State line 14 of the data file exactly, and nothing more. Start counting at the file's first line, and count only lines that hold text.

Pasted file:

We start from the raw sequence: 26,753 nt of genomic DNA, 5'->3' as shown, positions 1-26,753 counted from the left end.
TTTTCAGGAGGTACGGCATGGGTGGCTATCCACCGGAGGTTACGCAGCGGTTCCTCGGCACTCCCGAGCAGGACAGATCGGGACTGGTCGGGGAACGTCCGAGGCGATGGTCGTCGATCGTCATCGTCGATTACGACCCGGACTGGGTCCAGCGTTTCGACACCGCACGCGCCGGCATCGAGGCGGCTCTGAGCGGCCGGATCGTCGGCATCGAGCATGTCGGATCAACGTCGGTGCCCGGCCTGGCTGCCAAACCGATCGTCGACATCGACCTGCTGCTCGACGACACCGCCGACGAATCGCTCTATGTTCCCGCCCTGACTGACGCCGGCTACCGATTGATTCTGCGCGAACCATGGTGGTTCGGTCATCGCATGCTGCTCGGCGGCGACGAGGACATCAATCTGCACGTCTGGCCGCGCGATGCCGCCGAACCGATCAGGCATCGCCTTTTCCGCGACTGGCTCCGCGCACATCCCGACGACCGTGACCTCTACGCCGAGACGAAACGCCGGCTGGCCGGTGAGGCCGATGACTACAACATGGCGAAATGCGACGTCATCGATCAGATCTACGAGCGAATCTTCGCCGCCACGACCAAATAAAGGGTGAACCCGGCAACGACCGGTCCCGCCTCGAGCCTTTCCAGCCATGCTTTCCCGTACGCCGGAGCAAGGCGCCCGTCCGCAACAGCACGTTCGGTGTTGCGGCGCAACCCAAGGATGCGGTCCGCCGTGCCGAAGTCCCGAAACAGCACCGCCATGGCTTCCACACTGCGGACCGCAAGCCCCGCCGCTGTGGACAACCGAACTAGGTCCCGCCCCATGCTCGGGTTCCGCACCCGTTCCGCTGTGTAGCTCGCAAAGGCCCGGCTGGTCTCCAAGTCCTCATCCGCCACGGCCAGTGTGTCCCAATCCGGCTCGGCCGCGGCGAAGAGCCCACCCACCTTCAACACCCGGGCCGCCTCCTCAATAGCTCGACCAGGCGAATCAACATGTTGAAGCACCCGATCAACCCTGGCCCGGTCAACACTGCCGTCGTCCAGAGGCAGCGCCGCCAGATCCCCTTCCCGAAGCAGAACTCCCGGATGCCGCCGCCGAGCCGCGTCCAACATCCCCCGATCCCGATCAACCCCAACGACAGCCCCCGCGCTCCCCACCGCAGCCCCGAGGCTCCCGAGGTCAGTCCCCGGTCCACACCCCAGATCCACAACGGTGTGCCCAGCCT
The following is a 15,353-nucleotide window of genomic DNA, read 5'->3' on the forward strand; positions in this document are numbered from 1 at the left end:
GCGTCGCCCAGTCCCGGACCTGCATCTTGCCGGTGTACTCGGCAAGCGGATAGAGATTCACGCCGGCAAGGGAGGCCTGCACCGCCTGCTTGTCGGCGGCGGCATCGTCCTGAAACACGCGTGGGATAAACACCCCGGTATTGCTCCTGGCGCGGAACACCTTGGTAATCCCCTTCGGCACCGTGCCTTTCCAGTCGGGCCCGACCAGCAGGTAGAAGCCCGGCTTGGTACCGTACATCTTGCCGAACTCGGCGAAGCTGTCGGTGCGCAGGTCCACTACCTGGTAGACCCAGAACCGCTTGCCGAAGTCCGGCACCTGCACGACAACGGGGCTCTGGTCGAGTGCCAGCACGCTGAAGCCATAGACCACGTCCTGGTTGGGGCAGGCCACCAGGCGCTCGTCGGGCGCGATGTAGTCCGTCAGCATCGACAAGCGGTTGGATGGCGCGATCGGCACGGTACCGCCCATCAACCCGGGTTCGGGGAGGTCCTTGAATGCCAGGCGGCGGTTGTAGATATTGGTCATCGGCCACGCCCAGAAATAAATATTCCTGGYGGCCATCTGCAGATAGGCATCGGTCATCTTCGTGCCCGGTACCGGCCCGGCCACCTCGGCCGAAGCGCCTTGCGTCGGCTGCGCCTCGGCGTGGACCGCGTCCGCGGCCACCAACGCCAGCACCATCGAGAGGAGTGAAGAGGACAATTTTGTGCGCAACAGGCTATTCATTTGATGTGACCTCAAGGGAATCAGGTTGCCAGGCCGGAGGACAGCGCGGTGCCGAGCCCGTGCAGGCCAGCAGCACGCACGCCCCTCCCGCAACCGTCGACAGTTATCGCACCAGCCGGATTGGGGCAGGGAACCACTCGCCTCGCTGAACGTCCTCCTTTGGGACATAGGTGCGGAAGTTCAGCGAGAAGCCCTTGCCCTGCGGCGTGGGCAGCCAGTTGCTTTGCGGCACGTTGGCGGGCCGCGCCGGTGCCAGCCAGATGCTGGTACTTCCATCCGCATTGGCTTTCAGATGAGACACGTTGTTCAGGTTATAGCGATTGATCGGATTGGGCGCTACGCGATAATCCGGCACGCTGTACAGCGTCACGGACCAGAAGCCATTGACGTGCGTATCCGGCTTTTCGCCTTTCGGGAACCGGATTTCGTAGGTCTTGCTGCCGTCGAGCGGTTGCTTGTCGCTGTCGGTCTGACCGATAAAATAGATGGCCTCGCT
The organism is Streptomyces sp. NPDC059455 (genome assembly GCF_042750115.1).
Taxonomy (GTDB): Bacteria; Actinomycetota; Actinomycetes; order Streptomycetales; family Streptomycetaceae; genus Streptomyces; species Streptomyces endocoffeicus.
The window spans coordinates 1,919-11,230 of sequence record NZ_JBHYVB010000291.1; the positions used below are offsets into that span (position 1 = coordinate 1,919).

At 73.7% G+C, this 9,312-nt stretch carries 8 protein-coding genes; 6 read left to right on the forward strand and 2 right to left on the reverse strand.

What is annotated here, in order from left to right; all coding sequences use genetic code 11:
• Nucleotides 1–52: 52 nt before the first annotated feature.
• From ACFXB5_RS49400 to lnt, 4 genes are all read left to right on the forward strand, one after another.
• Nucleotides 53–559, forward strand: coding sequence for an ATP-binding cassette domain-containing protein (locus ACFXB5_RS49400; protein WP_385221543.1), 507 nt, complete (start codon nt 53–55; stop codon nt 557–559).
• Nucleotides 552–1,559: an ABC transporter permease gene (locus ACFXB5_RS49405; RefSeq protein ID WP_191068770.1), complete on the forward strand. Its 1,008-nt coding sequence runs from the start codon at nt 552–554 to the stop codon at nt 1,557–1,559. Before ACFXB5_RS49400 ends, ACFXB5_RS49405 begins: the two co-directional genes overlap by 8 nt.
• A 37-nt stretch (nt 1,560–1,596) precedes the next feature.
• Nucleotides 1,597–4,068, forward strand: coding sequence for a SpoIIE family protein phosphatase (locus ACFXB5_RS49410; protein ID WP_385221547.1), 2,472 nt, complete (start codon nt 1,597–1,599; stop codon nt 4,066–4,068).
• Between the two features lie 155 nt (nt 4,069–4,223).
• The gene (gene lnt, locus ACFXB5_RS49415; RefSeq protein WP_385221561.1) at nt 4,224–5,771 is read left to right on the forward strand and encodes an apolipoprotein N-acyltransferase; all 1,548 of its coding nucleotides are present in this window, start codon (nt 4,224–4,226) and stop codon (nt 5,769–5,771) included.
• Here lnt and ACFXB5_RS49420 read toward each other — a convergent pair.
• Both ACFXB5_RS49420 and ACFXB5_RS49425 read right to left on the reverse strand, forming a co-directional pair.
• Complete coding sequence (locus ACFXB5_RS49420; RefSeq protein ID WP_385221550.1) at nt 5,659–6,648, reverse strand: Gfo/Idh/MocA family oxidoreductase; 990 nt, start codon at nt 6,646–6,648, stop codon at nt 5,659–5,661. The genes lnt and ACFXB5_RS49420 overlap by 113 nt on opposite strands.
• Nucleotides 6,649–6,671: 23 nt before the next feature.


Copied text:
• A 37-nt stretch (nt 1,560–1,596) precedes the next feature.